Practical Implications and Artistic Integration

Ben Bogart

I would define machines sensation, for example, as the representational information patterns that are fed to a computer, and they’re often called the training data or a corpus of information, a body of information. And those are most often measurements of something could be atmospheric measurements or an image from a live camera or almost anything. The flipside of that is imagination. I think of the imagination of a machine as that as being implemented by UN supervised machine learning algorithms. So I’m not going to get into what that means very specifically beyond saying unsupervised machine learning algorithm is like a classifier. It decides that in this space of measurements, which things belong to cats, which things belong to dogs, which things are associated with maleness, which things are associated with femaleness? I think of that classification problem as the projection of boundaries into that underlying continuity that is independent of cognition. So here we have a whole bunch of points. This is about 10,000 individuals. The x axis, I believe, is height. The Y axis is weight. But I could have gotten those flipped. Doesn’t really matter for the purposes of what we’re going to talk about and this is classified or labeled data. So the white dots mean one thing and the black dots mean something else. So we might guess that since we’re talking about body mass, that there could be a gender thing going on here. We can see that the images at the very top here, there it is above a certain point. There are mostly white lines. Below a certain point, there’s mostly black points.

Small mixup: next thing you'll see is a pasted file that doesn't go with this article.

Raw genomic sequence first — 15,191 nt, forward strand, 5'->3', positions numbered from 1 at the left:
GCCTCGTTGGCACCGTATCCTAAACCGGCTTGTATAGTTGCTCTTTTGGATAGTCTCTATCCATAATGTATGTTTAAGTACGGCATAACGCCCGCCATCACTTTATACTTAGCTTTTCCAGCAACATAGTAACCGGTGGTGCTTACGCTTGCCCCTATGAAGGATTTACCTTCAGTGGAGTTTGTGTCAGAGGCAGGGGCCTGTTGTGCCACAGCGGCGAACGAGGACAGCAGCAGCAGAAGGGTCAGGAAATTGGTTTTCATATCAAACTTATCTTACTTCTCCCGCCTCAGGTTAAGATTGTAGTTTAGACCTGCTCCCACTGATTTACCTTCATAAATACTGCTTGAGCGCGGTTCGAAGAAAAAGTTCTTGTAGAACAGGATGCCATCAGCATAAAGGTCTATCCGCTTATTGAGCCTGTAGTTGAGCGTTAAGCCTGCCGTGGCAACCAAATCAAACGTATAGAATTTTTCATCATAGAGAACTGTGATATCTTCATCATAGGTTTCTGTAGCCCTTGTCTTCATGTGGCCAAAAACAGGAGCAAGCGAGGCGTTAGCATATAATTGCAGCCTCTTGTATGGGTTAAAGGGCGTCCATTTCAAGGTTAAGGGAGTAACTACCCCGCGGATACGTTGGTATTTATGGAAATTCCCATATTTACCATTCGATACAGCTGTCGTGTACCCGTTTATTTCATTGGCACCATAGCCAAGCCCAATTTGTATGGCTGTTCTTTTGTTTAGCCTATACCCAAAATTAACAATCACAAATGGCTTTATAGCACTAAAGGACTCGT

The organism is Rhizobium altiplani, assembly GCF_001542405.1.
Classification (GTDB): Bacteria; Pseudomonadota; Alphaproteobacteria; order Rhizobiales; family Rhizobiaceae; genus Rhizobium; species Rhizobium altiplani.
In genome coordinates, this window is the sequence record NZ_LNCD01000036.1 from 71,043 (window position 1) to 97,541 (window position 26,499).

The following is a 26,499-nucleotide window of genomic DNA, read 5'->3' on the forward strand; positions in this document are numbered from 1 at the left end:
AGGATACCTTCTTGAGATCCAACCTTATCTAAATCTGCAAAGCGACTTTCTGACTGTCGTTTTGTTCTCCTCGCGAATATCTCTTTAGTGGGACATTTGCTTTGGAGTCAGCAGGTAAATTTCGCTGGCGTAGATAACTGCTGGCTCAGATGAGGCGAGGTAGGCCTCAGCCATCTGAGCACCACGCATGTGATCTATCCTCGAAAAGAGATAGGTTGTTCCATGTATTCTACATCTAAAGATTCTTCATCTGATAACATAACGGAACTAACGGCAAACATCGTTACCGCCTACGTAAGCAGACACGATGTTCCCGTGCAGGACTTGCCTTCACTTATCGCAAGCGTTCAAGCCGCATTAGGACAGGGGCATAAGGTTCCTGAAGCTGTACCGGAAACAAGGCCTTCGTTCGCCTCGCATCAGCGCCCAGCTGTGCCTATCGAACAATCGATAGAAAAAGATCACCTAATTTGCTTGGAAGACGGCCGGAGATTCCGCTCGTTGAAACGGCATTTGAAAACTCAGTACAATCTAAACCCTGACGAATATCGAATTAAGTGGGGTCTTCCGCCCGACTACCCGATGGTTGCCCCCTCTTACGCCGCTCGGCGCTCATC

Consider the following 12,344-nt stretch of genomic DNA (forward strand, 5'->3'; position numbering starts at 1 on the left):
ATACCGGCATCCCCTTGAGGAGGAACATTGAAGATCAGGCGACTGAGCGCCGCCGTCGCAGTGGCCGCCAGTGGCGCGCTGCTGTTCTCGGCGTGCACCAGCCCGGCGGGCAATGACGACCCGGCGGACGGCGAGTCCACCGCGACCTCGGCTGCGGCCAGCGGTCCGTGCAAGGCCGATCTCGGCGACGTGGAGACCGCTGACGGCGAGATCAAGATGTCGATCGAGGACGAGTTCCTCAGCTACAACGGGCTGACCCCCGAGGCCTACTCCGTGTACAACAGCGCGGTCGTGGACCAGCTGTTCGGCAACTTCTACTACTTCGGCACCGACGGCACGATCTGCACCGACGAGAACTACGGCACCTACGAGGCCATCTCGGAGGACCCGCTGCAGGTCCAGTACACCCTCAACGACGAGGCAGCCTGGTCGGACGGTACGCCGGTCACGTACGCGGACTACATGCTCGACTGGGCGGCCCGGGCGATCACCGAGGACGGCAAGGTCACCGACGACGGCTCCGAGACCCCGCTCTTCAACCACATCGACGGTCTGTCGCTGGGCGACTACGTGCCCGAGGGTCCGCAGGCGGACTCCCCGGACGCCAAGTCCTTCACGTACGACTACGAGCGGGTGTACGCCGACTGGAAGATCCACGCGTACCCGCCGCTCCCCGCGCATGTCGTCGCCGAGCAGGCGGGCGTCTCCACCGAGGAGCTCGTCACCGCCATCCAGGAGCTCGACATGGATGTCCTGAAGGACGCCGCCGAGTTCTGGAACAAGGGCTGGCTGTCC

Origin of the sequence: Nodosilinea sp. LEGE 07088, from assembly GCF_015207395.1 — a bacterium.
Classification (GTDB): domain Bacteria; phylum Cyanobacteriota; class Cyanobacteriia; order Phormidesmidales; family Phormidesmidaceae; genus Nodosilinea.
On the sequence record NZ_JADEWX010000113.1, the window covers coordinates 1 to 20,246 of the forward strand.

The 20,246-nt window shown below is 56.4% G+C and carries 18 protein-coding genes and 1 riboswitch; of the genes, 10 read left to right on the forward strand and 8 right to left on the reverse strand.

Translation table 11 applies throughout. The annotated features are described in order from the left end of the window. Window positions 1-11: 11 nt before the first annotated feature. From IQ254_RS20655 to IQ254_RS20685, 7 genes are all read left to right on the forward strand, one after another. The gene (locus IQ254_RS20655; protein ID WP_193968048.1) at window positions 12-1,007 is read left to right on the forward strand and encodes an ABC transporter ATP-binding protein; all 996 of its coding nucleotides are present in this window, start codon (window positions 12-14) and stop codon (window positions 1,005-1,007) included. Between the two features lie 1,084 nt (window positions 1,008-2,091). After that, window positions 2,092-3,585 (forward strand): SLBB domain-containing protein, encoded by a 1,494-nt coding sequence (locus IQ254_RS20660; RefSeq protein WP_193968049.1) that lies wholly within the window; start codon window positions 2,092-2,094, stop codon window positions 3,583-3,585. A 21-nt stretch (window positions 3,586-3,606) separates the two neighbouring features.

Machines and Us

Ben Bogart

By talking about machine subjectivity, my hope really is that we can all consider the degree to which both our machines and our own mental processes are biased and not representations of reality, but really imaginary creative constructions in our minds. They just happen to be synchronized by the fact that we live in the same world. We have that same underlying sensory information. And so maybe we should be considering the validity of all concepts in terms of this idea of a subjective point of view, a subjective point of view being a particular combination of similarity measures that is, deciding things are similar, are different abstract representations of things constructed from those similarities and differences. The contents of boundaries that are projected imaginary, and also that underlying information distribution, that thing that is independent of cognition, the actual numbers that informs that whole system. And I think by thinking about all of these things in the context of machines and ourselves, maybe we can get better at understanding diversity and the idea of where meaning fits in with validity of statistical models and also just computational ways of knowing the world.